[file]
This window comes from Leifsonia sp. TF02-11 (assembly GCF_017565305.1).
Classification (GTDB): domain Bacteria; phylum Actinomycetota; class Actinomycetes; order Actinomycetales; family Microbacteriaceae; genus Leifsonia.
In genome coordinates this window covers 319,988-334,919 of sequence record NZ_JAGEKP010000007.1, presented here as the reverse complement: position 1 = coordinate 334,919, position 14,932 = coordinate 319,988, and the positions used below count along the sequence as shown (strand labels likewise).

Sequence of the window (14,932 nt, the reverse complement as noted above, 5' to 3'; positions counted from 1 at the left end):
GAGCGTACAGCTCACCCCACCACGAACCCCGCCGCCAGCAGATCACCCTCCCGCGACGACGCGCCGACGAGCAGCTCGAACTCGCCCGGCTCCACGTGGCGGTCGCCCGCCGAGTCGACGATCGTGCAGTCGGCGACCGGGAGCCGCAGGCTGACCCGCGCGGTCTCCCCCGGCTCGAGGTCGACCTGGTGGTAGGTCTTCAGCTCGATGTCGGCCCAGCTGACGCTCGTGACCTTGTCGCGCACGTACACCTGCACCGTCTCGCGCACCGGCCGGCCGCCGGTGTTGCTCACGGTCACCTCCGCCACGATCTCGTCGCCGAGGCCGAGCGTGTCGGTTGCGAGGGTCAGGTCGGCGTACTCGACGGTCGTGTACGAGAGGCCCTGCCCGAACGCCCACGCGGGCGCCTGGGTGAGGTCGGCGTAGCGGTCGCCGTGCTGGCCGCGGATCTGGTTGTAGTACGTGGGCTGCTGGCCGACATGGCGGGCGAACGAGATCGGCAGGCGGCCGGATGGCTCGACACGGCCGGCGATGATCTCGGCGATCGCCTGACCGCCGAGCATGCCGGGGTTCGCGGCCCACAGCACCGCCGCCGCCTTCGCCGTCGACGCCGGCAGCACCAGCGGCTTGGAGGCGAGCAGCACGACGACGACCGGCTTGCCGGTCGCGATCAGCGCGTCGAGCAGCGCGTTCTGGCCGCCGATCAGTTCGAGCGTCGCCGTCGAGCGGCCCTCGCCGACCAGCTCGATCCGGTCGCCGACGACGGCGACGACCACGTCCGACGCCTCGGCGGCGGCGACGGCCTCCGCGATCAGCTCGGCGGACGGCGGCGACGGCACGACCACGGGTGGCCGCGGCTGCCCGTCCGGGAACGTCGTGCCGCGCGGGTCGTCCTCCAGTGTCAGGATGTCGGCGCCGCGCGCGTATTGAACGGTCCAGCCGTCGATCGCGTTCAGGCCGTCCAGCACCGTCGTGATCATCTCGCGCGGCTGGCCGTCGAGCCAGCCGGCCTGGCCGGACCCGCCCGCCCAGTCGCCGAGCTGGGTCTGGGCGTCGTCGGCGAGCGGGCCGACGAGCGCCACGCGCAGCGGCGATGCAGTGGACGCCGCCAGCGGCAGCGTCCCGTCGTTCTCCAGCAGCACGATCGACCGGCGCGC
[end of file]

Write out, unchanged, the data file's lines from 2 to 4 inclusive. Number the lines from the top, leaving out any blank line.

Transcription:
Classification (GTDB): domain Bacteria; phylum Actinomycetota; class Actinomycetes; order Actinomycetales; family Microbacteriaceae; genus Leifsonia.
In genome coordinates this window covers 319,988-334,919 of sequence record NZ_JAGEKP010000007.1, presented here as the reverse complement: position 1 = coordinate 334,919, position 14,932 = coordinate 319,988, and the positions used below count along the sequence as shown (strand labels likewise).

Sequence of the window (14,932 nt, the reverse complement as noted above, 5' to 3'; positions counted from 1 at the left end):